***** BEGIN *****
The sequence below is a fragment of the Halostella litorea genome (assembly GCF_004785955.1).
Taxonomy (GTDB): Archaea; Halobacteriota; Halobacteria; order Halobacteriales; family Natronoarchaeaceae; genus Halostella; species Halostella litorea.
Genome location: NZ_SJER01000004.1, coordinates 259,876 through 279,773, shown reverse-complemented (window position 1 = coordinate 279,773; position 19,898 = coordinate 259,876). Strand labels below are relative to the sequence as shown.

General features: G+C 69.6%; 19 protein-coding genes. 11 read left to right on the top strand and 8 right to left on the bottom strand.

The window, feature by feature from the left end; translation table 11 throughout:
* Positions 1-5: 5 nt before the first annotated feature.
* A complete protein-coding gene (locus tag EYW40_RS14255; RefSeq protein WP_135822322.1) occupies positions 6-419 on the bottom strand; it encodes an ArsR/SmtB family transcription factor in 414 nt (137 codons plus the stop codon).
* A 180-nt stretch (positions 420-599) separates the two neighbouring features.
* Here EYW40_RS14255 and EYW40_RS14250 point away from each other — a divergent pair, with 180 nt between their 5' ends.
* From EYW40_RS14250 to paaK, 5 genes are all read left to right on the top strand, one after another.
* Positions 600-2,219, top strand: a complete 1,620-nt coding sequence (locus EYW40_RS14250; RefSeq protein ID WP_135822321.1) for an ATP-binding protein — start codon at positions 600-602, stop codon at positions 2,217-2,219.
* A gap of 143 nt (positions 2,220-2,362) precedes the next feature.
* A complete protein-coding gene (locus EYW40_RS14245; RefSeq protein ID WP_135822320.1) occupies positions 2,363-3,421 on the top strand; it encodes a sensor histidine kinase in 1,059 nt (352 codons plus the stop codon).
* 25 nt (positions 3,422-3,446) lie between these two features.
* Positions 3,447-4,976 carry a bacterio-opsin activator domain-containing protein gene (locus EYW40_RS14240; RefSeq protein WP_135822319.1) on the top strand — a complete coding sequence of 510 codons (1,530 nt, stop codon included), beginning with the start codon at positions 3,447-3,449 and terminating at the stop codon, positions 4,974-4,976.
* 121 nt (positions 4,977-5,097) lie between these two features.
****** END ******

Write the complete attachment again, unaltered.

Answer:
The sequence below is a fragment of the Halostella litorea genome (assembly GCF_004785955.1).
Taxonomy (GTDB): Archaea; Halobacteriota; Halobacteria; order Halobacteriales; family Natronoarchaeaceae; genus Halostella; species Halostella litorea.
Genome location: NZ_SJER01000004.1, coordinates 259,876 through 279,773, shown reverse-complemented (window position 1 = coordinate 279,773; position 19,898 = coordinate 259,876). Strand labels below are relative to the sequence as shown.

General features: G+C 69.6%; 19 protein-coding genes. 11 read left to right on the top strand and 8 right to left on the bottom strand.

The window, feature by feature from the left end; translation table 11 throughout:
* Positions 1-5: 5 nt before the first annotated feature.
* A complete protein-coding gene (locus tag EYW40_RS14255; RefSeq protein WP_135822322.1) occupies positions 6-419 on the bottom strand; it encodes an ArsR/SmtB family transcription factor in 414 nt (137 codons plus the stop codon).
* A 180-nt stretch (positions 420-599) separates the two neighbouring features.
* Here EYW40_RS14255 and EYW40_RS14250 point away from each other — a divergent pair, with 180 nt between their 5' ends.
* From EYW40_RS14250 to paaK, 5 genes are all read left to right on the top strand, one after another.
* Positions 600-2,219, top strand: a complete 1,620-nt coding sequence (locus EYW40_RS14250; RefSeq protein ID WP_135822321.1) for an ATP-binding protein — start codon at positions 600-602, stop codon at positions 2,217-2,219.
* A gap of 143 nt (positions 2,220-2,362) precedes the next feature.
* A complete protein-coding gene (locus EYW40_RS14245; RefSeq protein ID WP_135822320.1) occupies positions 2,363-3,421 on the top strand; it encodes a sensor histidine kinase in 1,059 nt (352 codons plus the stop codon).
* 25 nt (positions 3,422-3,446) lie between these two features.
* Positions 3,447-4,976 carry a bacterio-opsin activator domain-containing protein gene (locus EYW40_RS14240; RefSeq protein WP_135822319.1) on the top strand — a complete coding sequence of 510 codons (1,530 nt, stop codon included), beginning with the start codon at positions 3,447-3,449 and terminating at the stop codon, positions 4,974-4,976.
* 121 nt (positions 4,977-5,097) lie between these two features.